The book Memories of Jewish Poland: The 1932 Photographs of Nachum Tim Gidal lets the photos do most of the talking. And they speak strongly and with passion of a lively, bustling and diverse community, the vast majority of whom were killed in the Holocaust.
“Of the 3.3 million Jewish residents of Poland before World War II, only 380,000 were still alive by 1945,” notes the book’s curator, local scholar, writer and philanthropist Yosef Wosk, in the preface. Wosk will help launch the release of Memories of Jewish Poland on Feb. 11, in a “prologue” event of the Cherie Smith JCC Jewish Book Festival, which opens Feb. 20. He also helped organize Invisible Curtain, the current exhibit of Gidal’s work that is being co-presented by the festival with the Zack Gallery.
Wosk was friends with Gidal, who he met in Jerusalem, where Gidal lived. Born in Munich in 1909, Gidal had made aliyah in 1936, but then lived in various places before returning to Jerusalem in 1970; he passed away in 1996. It was not only Gidal’s dying wish that the 1932 Polish photos be published in book form, but that they be allowed to “speak for themselves.” And that request has been honoured. In addition to Wosk’s brief preface, the book opens with some notes written by Gidal for a 1984 exhibit and includes an introduction to Gidal’s work by photography historian, researcher, author and curator Nissan N. Perez, founder of the Israel Museum’s photography department. At the end, there is a list of the plates included in the book and a brief biography of Gidal. A map of Poland, indicating the locations in which the photos were taken, bookends the commentary and photographs.
“This book illustrates the largest number of photographs from Gidal’s Polish photo essay ever assembled. It is not, however, a catalogue raisonné: more than 20 images are not included,” writes Wosk. The reproductions included in the volume are taken from prints in Wosk’s collection and that of the Israel Museum. Wosk thanks Diane Evans, “master teacher, photographer, bookseller and friend in photography,” for serving “as a patient, experienced and disciplined midwife in giving birth to this book.”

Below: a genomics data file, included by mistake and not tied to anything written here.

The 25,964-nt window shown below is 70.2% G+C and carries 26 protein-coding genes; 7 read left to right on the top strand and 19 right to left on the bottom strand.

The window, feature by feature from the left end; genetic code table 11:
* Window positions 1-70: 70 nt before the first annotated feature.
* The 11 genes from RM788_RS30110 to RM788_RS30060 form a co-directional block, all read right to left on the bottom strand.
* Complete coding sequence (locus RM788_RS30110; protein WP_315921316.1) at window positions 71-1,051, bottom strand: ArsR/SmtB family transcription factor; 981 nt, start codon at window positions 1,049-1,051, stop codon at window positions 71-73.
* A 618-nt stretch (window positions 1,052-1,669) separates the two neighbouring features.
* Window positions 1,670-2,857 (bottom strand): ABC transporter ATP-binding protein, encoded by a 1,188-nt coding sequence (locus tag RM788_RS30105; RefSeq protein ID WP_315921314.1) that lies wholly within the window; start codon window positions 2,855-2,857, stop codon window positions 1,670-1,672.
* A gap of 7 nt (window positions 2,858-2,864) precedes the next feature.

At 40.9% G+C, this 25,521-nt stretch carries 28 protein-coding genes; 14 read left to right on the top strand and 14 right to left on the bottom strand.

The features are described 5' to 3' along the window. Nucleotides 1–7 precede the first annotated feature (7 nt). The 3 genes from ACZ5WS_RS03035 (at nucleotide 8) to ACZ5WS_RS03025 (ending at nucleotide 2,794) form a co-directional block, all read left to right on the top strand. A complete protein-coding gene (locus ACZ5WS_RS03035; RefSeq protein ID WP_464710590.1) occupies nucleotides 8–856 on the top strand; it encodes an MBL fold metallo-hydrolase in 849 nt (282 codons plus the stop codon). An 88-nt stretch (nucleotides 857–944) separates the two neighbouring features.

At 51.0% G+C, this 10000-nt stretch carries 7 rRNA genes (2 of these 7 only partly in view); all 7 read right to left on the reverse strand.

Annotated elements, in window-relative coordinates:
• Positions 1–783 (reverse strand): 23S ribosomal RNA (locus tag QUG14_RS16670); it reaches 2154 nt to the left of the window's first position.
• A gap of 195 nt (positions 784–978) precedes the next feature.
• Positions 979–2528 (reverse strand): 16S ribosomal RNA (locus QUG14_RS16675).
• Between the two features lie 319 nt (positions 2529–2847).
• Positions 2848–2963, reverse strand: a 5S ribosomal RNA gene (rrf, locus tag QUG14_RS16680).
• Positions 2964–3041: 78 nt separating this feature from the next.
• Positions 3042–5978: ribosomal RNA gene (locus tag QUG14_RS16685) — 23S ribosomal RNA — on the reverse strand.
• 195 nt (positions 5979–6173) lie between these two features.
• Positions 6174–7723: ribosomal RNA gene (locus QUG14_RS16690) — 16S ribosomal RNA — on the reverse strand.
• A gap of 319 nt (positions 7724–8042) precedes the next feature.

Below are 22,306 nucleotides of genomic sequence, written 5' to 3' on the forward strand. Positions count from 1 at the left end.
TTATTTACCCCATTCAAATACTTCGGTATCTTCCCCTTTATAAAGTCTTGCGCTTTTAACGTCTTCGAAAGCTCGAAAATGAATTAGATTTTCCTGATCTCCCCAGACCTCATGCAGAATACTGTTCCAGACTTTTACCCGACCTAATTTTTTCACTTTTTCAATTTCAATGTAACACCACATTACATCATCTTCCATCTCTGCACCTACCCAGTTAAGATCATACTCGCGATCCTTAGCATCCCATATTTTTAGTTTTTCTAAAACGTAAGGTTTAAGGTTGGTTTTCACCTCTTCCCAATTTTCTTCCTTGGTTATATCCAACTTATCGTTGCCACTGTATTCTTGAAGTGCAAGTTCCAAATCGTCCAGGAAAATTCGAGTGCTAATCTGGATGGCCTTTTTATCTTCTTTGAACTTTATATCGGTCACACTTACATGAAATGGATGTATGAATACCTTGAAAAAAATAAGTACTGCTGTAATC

Gidal – born Ignaz Nachum Gidalawitsch – was motivated to travel to Poland “by his desire to know more about his family’s background,” writes Perez. The photographs Gidal took were “actually a rather small chapter of his oeuvre at the beginning of his outstanding career, an exercise in perfecting his vision.”
“He gains the interest of the viewer not by staging elaborate scenes, but by capturing expressions and gestures that can only be described as both intimate and straightforward,” explains Perez. “As he said in one of the many meetings conducted toward the exhibition in 1995, ‘My photographs, I like to think, are variations on the everlasting tragicomedy of human life.’”
The images in Memories of Jewish Poland are prime examples of Gidal’s ability to capture images of life as it is happening, in all its unromantic but beautiful distinction.
“In the heterogenous assembly of the Polish galut (diaspora), I myself became immersed in the flow of Jewish life from the past to the future,” wrote Gidal for the 1984 exhibit. “When we left Poland after three weeks, I had passed through an invisible curtain, which had separated East and West. Now the curtain had opened, and I was made to feel the unifying presence of Jewry.”
A selection of Gidal’s 1932 Polish photos is currently on display at the Zack Gallery (for the full story, click here). The Memories of Jewish Poland book will be launched at a virtual Cherie Smith JCC Jewish Book Festival prologue event Feb. 11, 7 p.m. For tickets to the prologue and other Jewish Book Festival events, visit jccgv.com/jewish-book-festival.